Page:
Having considered both the improper and appropriate ways to approach interpreting Genesis 1 a good supplemental question is – does the text of Genesis 1 allow for Theistic Evolution? It has become increasingly popular to merge the scientific tenets of naturalistic evolution (while dropping at least some of its philosophical assumptions) with the opening chapter (or chapters) of Bible. The problem is – the merge doesn’t work. It epitomizes trying to fit a square peg into a round hole. To demonstrate that let us consider some of the contrasts between Genesis 1’s revelation and evolutionary assumptions.
Tag: Genesis (Page 2 of 4)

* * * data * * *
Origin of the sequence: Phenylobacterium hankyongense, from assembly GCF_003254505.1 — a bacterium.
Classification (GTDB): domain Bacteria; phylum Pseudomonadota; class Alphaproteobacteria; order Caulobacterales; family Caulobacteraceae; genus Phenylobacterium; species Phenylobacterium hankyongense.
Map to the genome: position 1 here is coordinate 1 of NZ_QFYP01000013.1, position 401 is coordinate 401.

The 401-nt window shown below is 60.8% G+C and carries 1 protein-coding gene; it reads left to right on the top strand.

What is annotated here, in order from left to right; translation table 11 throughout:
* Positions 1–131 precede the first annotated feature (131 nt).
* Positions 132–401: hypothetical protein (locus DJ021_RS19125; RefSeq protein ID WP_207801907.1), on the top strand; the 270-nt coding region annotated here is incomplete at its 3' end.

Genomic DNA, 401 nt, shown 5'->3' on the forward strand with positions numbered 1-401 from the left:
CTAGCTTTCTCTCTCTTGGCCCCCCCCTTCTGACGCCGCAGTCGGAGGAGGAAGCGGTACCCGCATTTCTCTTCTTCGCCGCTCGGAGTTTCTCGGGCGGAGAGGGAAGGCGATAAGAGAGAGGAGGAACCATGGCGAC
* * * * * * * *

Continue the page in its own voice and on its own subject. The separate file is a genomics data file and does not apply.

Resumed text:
Restorer. Notice how the chapter begins: “Then Abram went up from Egypt, he and his wife and all that he had, and Lot with him, to the South” (vs.1). And so the dismal days of unbelieving, lying, self-protecting behavior that earned Abram a reprimand from an ungodly king were behind him. Interestingly, it’s as though the geography reinforces that idea. After all, Abram went – now watch how the text describes the locale – “to the place where his tent had been at the beginning” (vs.3b) and “to the place of the altar which he had made there at the first” (vs.4a). In back-to-back verses that specification is given. These historic reminders bring us back to Genesis 12:8 – the place where Abram built an altar and worshipped the LORD before going to Egypt. In one sense, yes, it was ‘back to square one.’ But it’s also as though Abram was getting a fresh start since he was back at the place where he was before he failed. Even though he faltered he would still become ‘the father of the faithful.’ A spiritual slump in Egypt didn’t send Abram into early retirement. You could say that here in Genesis 13 we get a kind of hint of what we would see so vividly displayed later on in redemptive history in the life of Peter – God is a restorer. Although sin is serious, it does not indefinitely sever a believer from usefulness. Peter, for example, was called to strengthen his brethren and feed the flock post his thrice denials (Lk. 22:32; Jn. 20:15-17). So there is indeed good news for failures like Abram, Peter, and us – God is a restorer. He can restore years (Joel. 2:25-26), nations (Jer. 30:17), joy (Ps. 52:12), and all things (Acts 3:19-21; Rev. 21:1-5) – including faltering patriarchs and stumbling saints.